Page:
Sitona lineatus (Coleoptera: Curculionidae) Larval Feeding on Pisum sativum L. Affects Soil and Plant Nitrogen


Cárcamo, H.A., Herle, C.E., Lupwayi, N.Z., Weintraub, P. (2015). Sitona lineatus (Coleoptera: Curculionidae) Larval Feeding on Pisum sativum L. Affects Soil and Plant Nitrogen. Journal of Insect Science, [online] 15(1),

Plain language summary

Adults of pea leaf weevil feed on foliage of several plants in the bean family. Their larvae destroy nodules of peas and faba bean, which can reduce yields. Soils with high levels of nitrogen can tolerate adult and larval feeding because they no longer rely on nitrogen fixation by bacteria. In this study we demonstrated that the effects of the weevil on nitrogen content are more pronounced during early flower and that an insecticide seed treatment (thiamethoxam neonicotinoid) increased nitrogen content at late flower when weevils were attacking the plant. These results are important to understand how this insect pest damages the plant and how farmers may protect crop yields. Pea or faba bean crops planted on land amended with manure may not suffer severe damage from this pest.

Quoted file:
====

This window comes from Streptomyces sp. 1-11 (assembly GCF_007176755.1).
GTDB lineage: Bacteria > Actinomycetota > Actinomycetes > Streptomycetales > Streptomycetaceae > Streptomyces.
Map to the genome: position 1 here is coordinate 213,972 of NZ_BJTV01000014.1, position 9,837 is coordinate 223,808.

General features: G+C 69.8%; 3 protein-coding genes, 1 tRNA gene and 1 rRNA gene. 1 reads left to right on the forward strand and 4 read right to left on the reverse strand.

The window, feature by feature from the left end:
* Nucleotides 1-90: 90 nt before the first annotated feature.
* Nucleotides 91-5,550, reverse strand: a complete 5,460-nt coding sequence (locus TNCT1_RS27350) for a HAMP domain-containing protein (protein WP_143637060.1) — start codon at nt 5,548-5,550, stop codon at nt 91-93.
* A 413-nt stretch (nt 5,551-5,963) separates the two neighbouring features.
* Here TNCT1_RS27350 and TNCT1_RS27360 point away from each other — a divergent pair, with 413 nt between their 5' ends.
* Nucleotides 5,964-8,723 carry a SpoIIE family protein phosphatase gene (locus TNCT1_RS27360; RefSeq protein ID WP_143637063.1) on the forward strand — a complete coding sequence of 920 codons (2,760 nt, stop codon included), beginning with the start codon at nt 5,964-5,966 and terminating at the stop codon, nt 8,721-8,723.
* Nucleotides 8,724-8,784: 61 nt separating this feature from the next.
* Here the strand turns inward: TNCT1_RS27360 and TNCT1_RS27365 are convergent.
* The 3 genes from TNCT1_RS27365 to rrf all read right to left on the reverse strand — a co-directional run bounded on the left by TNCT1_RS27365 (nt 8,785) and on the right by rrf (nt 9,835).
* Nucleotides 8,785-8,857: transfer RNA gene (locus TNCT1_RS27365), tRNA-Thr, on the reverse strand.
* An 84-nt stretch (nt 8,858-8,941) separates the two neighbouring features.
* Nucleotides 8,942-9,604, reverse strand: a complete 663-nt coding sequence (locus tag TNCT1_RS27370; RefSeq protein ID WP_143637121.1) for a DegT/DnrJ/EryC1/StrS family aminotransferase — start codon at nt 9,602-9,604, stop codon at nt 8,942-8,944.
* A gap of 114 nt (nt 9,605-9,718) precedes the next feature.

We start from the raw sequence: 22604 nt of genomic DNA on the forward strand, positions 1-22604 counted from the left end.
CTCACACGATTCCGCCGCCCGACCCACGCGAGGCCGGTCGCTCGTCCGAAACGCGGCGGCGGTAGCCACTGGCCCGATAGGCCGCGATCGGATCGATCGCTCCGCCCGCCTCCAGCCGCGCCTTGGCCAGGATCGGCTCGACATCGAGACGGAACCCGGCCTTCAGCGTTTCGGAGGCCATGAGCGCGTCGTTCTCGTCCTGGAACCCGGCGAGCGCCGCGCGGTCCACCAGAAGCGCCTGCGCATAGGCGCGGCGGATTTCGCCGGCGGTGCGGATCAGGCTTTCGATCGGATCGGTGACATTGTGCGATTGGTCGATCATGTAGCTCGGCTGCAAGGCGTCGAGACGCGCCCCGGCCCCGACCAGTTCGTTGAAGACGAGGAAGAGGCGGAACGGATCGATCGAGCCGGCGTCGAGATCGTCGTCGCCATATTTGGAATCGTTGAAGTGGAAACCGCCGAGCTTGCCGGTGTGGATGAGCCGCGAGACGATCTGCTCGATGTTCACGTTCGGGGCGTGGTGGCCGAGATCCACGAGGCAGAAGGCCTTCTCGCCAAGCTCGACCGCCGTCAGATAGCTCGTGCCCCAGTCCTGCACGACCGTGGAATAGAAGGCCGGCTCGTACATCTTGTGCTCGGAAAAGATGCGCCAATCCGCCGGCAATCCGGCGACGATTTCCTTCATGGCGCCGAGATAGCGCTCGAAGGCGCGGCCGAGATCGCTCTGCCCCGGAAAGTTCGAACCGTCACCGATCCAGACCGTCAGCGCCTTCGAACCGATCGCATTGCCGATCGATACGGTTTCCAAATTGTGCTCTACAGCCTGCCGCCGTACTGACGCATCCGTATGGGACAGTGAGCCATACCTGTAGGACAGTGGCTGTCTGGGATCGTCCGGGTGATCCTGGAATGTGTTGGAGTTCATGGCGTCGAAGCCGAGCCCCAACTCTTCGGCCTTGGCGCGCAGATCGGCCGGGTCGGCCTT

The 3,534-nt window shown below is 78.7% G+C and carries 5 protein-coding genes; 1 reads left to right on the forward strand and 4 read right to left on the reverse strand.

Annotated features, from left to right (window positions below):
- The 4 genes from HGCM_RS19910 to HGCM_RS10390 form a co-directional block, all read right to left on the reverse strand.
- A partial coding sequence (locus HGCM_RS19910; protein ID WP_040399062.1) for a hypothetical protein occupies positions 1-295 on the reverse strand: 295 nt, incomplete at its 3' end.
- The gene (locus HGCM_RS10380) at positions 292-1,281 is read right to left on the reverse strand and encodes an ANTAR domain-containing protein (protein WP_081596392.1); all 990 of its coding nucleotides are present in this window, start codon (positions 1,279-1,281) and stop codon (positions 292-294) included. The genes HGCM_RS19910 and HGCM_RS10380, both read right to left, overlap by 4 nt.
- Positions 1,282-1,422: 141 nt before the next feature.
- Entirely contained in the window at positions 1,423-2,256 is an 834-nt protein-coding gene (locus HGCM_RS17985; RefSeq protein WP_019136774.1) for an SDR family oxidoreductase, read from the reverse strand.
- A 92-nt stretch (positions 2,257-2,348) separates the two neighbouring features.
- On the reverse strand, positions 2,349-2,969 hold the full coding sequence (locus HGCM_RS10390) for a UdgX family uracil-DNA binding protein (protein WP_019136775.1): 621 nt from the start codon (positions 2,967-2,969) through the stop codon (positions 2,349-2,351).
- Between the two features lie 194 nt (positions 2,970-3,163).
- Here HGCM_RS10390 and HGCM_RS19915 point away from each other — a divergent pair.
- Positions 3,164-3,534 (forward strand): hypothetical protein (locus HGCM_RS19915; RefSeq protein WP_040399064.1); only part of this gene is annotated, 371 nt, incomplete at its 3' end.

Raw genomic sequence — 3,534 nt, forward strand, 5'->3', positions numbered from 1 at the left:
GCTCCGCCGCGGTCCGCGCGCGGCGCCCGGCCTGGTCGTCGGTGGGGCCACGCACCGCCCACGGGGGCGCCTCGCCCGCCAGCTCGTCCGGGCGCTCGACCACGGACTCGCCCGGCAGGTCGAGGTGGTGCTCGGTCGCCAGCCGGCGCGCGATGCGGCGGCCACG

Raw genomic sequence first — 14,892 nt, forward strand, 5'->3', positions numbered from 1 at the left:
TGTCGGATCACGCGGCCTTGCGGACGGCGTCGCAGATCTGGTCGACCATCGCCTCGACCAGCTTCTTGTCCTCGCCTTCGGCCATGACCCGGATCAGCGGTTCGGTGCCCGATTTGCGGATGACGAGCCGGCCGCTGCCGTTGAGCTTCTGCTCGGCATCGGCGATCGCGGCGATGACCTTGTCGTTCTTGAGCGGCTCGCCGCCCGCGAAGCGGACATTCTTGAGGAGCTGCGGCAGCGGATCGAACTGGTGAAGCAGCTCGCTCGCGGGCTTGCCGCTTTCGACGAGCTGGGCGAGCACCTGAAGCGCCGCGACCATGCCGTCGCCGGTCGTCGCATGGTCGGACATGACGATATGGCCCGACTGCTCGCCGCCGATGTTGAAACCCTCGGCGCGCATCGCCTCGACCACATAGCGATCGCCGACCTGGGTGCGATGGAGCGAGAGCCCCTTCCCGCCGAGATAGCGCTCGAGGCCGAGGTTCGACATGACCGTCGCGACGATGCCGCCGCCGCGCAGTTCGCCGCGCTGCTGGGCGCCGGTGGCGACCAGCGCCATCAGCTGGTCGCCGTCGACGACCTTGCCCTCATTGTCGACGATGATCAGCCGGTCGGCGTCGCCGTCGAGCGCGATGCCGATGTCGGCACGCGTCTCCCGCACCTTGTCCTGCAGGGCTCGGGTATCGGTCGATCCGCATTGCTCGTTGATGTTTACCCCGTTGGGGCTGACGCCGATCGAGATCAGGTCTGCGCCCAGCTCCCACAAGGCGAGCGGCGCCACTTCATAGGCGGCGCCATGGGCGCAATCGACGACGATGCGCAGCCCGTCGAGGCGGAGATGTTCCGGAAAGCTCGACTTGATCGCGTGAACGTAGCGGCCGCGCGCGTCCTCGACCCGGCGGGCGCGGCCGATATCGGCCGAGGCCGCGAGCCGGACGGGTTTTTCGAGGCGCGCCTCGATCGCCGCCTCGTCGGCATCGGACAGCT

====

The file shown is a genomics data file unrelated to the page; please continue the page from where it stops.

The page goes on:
Adults of Sitona lineatus (pea leaf weevil, PLW) feed on foliage of several Fabaceae species but larvae prefer to feed on nodules of Pisum sativum L. and Vicia faba L. Indirectly, through their feeding on rhizobia, weevils can reduce soil and plant available nitrogen (N). However, initial soil N can reduce nodulation and damage by the weevil and reduce control requirements. Understanding these interactions is necessary to make integrated pest management recommendations for PLW. We conducted a greenhouse study to quantify nodulation, soil and plant N content, and nodule damage by weevil larvae in relation to soil N amendment with urea, thiame-thoxam insecticide seed coating and crop stage. PLWs reduced the number of older tumescent (multilobed) nodules and thiamethoxam addition increased them regardless of other factors. Nitrogen amendment significantly increased soil available N (>99% nitrate) as expected and PLW presence was associated with significantly lower levels of soil N. PLW decreased plant N content at early flower and thiamethoxam increased it, particularly at late flower. The study illustrated the complexity of interactions that determine insect herbiv-ory effects on plant and soil nutrition for invertebrates that feed on N-fixing root nodules. We conclude that effects of PLW on nodulation and subsequent effects on plant nitrogen are more pronounced during the early growth stages of the plant. This suggests the importance of timing of PLW infestation and may explain the lack of yield depression in relation to this pest observed in many field studies. Also, pea crops in soils with high levels of soil N are unlikely to be affected by this herbivore and should not require insecticide inputs.

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